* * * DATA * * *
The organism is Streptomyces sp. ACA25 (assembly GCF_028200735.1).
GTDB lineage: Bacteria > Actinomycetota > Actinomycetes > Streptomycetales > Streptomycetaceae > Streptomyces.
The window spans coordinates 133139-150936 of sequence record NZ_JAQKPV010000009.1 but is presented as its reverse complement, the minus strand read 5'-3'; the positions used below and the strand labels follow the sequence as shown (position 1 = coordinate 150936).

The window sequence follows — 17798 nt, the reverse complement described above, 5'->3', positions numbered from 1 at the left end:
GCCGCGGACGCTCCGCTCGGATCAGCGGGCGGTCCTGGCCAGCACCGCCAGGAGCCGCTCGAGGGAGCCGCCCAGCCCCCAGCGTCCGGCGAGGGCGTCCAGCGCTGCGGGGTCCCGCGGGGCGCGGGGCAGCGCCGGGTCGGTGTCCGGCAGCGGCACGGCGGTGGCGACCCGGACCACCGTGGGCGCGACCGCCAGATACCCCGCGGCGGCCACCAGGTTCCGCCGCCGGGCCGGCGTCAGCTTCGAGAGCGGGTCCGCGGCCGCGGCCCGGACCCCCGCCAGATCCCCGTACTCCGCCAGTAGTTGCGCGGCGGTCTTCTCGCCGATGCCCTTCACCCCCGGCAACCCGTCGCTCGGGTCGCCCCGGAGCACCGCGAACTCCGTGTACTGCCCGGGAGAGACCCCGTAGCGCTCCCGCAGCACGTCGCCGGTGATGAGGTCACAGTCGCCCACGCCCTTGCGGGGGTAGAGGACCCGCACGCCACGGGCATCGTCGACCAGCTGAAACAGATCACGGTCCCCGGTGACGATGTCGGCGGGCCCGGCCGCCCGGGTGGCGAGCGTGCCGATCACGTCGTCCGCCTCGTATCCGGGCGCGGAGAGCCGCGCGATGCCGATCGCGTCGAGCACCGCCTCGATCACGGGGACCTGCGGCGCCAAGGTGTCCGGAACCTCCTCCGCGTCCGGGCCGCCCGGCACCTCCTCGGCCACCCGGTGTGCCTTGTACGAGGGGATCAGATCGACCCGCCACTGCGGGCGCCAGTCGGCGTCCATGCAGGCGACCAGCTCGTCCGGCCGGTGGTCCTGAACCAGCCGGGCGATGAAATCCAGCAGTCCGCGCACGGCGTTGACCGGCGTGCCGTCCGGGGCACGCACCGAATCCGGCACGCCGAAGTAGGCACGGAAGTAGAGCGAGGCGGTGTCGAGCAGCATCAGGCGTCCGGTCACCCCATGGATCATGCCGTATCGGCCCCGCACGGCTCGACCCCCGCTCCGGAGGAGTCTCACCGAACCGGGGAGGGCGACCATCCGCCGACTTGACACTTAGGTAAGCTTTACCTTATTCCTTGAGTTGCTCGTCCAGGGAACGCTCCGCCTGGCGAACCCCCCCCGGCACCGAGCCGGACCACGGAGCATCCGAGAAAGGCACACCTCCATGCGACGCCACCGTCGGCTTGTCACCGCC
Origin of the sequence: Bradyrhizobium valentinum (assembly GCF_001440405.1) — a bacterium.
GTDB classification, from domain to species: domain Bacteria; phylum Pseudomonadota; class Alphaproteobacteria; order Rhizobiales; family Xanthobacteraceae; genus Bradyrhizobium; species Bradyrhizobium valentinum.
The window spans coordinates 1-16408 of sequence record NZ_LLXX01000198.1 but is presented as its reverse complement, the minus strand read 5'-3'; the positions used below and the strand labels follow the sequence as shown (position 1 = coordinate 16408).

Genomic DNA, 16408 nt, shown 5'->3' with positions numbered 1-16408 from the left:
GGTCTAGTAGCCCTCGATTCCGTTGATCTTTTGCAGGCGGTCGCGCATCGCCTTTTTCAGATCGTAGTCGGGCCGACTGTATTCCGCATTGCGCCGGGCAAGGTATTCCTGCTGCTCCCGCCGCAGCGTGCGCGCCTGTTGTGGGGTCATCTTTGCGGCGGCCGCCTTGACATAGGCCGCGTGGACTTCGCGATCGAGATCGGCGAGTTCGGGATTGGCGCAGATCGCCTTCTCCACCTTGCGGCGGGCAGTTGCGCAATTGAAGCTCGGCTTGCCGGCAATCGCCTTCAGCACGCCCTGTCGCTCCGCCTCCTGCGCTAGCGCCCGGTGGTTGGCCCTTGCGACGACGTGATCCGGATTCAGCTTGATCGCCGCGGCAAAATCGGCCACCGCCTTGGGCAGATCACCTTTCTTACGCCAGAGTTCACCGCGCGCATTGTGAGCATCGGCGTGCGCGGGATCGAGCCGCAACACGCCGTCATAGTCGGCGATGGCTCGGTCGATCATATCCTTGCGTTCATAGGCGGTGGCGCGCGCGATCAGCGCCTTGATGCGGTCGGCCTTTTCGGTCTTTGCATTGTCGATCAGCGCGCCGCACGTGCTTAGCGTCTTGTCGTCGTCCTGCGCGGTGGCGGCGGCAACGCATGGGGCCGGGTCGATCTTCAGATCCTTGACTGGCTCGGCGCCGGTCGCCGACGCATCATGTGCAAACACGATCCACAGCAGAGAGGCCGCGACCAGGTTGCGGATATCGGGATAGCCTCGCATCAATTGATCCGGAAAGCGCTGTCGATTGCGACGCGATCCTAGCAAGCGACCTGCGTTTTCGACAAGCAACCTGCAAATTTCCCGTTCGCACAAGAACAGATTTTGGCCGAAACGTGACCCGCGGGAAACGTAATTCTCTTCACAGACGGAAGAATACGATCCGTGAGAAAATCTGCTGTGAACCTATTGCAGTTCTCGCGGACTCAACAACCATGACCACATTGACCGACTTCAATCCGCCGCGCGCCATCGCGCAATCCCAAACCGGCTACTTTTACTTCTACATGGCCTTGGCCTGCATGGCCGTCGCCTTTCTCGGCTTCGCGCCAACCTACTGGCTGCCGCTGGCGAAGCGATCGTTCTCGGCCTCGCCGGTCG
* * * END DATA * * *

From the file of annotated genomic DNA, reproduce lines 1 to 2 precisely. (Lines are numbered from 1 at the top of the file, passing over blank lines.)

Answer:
The organism is Streptomyces sp. ACA25 (assembly GCF_028200735.1).
GTDB lineage: Bacteria > Actinomycetota > Actinomycetes > Streptomycetales > Streptomycetaceae > Streptomyces.